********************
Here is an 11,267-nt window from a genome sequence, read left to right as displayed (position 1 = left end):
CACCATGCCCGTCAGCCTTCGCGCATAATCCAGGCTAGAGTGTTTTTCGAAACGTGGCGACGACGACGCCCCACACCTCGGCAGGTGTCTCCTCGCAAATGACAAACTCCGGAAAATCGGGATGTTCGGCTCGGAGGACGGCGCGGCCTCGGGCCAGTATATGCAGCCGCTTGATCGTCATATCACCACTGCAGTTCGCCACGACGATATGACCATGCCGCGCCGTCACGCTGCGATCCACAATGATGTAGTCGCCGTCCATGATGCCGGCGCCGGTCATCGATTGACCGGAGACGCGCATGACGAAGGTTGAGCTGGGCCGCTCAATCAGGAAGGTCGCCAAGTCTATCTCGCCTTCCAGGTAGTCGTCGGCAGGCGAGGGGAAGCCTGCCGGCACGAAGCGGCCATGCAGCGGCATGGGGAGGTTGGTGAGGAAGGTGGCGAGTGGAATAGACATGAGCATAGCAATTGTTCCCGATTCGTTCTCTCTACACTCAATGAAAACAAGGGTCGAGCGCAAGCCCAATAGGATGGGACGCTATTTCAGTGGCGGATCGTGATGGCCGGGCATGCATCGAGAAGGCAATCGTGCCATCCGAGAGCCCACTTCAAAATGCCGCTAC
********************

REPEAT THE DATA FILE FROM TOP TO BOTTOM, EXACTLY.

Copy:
Here is an 11,267-nt window from a genome sequence, read left to right as displayed (position 1 = left end):
CACCATGCCCGTCAGCCTTCGCGCATAATCCAGGCTAGAGTGTTTTTCGAAACGTGGCGACGACGACGCCCCACACCTCGGCAGGTGTCTCCTCGCAAATGACAAACTCCGGAAAATCGGGATGTTCGGCTCGGAGGACGGCGCGGCCTCGGGCCAGTATATGCAGCCGCTTGATCGTCATATCACCACTGCAGTTCGCCACGACGATATGACCATGCCGCGCCGTCACGCTGCGATCCACAATGATGTAGTCGCCGTCCATGATGCCGGCGCCGGTCATCGATTGACCGGAGACGCGCATGACGAAGGTTGAGCTGGGCCGCTCAATCAGGAAGGTCGCCAAGTCTATCTCGCCTTCCAGGTAGTCGTCGGCAGGCGAGGGGAAGCCTGCCGGCACGAAGCGGCCATGCAGCGGCATGGGGAGGTTGGTGAGGAAGGTGGCGAGTGGAATAGACATGAGCATAGCAATTGTTCCCGATTCGTTCTCTCTACACTCAATGAAAACAAGGGTCGAGCGCAAGCCCAATAGGATGGGACGCTATTTCAGTGGCGGATCGTGATGGCCGGGCATGCATCGAGAAGGCAATCGTGCCATCCGAGAGCCCACTTCAAAATGCCGCTAC